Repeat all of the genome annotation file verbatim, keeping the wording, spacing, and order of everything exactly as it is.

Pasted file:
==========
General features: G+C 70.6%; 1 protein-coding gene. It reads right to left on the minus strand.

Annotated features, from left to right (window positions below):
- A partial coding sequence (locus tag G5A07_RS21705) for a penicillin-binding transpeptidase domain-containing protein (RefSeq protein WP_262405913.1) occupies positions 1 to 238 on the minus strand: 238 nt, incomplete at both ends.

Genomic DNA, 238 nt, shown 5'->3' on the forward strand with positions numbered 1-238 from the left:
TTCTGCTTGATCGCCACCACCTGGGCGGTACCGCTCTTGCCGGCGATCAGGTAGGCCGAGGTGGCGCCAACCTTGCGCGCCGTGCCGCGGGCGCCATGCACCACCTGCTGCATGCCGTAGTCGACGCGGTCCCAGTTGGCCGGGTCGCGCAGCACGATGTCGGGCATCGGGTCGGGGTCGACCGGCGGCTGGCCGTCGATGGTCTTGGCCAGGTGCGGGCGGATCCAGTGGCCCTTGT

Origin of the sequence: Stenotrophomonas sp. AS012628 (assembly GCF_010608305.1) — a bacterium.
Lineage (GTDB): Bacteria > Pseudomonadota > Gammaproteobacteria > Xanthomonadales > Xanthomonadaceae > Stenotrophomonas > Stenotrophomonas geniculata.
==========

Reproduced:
General features: G+C 70.6%; 1 protein-coding gene. It reads right to left on the minus strand.

Annotated features, from left to right (window positions below):
- A partial coding sequence (locus tag G5A07_RS21705) for a penicillin-binding transpeptidase domain-containing protein (RefSeq protein WP_262405913.1) occupies positions 1 to 238 on the minus strand: 238 nt, incomplete at both ends.

Genomic DNA, 238 nt, shown 5'->3' on the forward strand with positions numbered 1-238 from the left:
TTCTGCTTGATCGCCACCACCTGGGCGGTACCGCTCTTGCCGGCGATCAGGTAGGCCGAGGTGGCGCCAACCTTGCGCGCCGTGCCGCGGGCGCCATGCACCACCTGCTGCATGCCGTAGTCGACGCGGTCCCAGTTGGCCGGGTCGCGCAGCACGATGTCGGGCATCGGGTCGGGGTCGACCGGCGGCTGGCCGTCGATGGTCTTGGCCAGGTGCGGGCGGATCCAGTGGCCCTTGT

Origin of the sequence: Stenotrophomonas sp. AS012628 (assembly GCF_010608305.1) — a bacterium.
Lineage (GTDB): Bacteria > Pseudomonadota > Gammaproteobacteria > Xanthomonadales > Xanthomonadaceae > Stenotrophomonas > Stenotrophomonas geniculata.